Donald Trump can count on Dave Reichert to not ask for his tax returns.
Donald Trump can count on Republican Dave Reichert to not ask for his tax returns. pool/getty

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Democrats on the U.S. House Ways and Means Committee tried again today to force the release of President Donald Trump's tax returns. Again, they failed, and again Washington Congressman Dave Reichert was among the votes against disclosure.

"This issue should not be... partisan," said Alabama Democratic Representative Terri Sewell during the debate leading up to the vote. "We should all care that our president may or may not have conflicts of interest and we should all care to know the truth."

The resolution in question would have directed the Secretary of the Treasury to provide the House with copies of Trump's tax returns from 2006 to 2015 and other financial information. Members voted along party lines on a motion to refer the resolution "unfavorably" to the full House, meaning Democrats who supported it voted "no" and Republicans voted "yes."

Throughout the debate, Republicans argued Democrats are merely on a political points-scoring mission.

"If you were being intellectually honest, you would go to the disclosures," said Arizona Representative David Schweikert, referring to the disclosure form Trump filed with the Federal Election Commission. Republicans claim that form offers the same information the tax returns would reveal. (PolitiFact disagrees.)

Democrats, meanwhile, added a new urgency to their call for the tax returns, saying they could show whether Trump stands to gain financially from the changes to the tax code his administration is expected to pursue soon.

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"Given this president's evasiveness and his conflicts of interest," Washington Democrat Suzan DelBene said during the committee debate, "Congress has a Constitutional responsibility to use its authority to obtain records and to provide rigorous and unbiased oversight."

The Hill reports that along with the Ways and Means vote, the full House voted on a resolution about Trump's tax returns, too. That failed, with two Republicans breaking from their party.

Reichert Watch: Every time Reichert takes a party line vote that hurts his constituents or introduces needless legislation or does anything at all, we'll add it to the list.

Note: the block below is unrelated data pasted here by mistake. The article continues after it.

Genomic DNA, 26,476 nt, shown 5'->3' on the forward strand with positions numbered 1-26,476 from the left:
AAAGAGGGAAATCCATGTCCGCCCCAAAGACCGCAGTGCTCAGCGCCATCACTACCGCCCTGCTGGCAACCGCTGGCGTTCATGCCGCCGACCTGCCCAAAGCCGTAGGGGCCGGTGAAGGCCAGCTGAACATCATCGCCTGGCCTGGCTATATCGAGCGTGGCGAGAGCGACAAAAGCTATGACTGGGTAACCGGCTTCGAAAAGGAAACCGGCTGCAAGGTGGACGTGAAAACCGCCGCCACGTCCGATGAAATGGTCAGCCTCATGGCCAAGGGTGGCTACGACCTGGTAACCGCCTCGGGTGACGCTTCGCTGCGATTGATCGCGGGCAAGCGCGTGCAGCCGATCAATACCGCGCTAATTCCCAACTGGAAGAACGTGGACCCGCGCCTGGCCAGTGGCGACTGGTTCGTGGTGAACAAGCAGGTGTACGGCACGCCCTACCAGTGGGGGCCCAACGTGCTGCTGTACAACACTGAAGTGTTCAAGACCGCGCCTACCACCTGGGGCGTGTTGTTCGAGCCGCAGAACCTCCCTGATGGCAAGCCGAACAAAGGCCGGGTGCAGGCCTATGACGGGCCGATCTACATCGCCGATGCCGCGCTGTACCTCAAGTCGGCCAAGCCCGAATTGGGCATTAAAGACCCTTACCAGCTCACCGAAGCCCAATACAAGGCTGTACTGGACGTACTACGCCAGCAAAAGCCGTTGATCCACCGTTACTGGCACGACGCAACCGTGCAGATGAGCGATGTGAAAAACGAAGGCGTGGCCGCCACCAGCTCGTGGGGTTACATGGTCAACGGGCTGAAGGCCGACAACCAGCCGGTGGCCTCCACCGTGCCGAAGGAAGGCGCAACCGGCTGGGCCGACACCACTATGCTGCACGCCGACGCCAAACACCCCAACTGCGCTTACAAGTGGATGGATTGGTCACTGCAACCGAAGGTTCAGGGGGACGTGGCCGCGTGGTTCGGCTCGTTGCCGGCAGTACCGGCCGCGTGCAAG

• On March 9, he voted for the GOP plan to repeal and replace Obamacare.
• A week later, after a Congressional Budget Office analysis found the plan could leave 24 million people across the country without insurance by 2026, he defended it.
• Before that, Reichert made misleading statements about threats posed by his own constituents.
• Recently, he voted for the SCRUB act, which creates a regulatory committee to identify and eliminate regulations that don’t directly increase the GDP. The committee’s goals align with White House chief strategist Stephen Bannon’s plan to “deconstruct the administrative state," but the irony of commissioning a regulatory agency to cut back on regulations is lost on no one, especially not tax payers who are being charged $30 million for the favor.
• Reichert twice voted against forcing Trump to show Congress his tax returns (once in committee and once in a roll call vote), which may illuminate conflicts of interest and business ties with Russia.
• Reichert was the only Washington Republican who voted to gut the Office of Congressional Ethics.
• In 2014, he proposed a bill that would ban welfare recipients from using benefits to buy weed, despite the fact that such purchases were already illegal.
• In 2010, he voted to maintain “Don’t Ask Don’t Tell."
• That same year, Reichert suffered significant brain trauma when a tree branch fell on his head. The resulting hand-sized blood clot that formed in his brain went untreated for two months.
• In their 2006 endorsement, The Seattle Times Editorial Board applauded Reichert for his "conscience-driven independent streak," but, that same year, during a speech before the Mainstream Republicans of Washington, Reichert expressed his readiness to vote along party lines, saying: "when the leadership comes to me and says, 'Dave, we need you to take a vote over here because we want to protect you and keep this majority,' I... I do it." Though he has voted for some land conservation efforts, Reichert describes his pro-environment votes as "chess pieces, strategies" to hold his seat in a swing district. (RICH SMITH AND HEIDI GROOVER)